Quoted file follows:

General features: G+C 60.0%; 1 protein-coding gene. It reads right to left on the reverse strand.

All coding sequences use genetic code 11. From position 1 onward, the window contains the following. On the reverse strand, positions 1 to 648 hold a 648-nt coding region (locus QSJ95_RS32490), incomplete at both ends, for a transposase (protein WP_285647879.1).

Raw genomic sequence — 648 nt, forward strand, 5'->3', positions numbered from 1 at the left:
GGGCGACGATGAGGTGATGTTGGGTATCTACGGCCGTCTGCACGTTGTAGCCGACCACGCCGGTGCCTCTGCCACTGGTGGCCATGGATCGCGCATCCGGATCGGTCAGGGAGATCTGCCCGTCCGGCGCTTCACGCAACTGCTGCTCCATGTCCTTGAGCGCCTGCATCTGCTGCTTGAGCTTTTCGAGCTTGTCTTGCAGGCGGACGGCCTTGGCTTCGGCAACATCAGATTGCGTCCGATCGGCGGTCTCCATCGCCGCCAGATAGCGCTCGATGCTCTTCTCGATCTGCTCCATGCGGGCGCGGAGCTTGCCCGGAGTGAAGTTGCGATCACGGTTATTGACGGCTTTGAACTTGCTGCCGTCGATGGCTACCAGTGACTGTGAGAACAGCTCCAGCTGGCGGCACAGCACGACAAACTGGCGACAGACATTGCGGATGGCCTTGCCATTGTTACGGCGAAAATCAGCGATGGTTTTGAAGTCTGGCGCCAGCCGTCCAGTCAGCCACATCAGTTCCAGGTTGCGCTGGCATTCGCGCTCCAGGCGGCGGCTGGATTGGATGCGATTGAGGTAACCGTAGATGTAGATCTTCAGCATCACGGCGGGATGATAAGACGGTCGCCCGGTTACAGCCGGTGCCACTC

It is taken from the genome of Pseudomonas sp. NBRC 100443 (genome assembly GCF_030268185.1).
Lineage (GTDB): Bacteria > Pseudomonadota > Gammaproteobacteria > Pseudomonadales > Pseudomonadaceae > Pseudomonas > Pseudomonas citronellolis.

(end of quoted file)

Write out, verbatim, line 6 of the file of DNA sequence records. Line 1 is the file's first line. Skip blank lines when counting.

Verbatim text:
Lineage (GTDB): Bacteria > Pseudomonadota > Gammaproteobacteria > Pseudomonadales > Pseudomonadaceae > Pseudomonas > Pseudomonas citronellolis.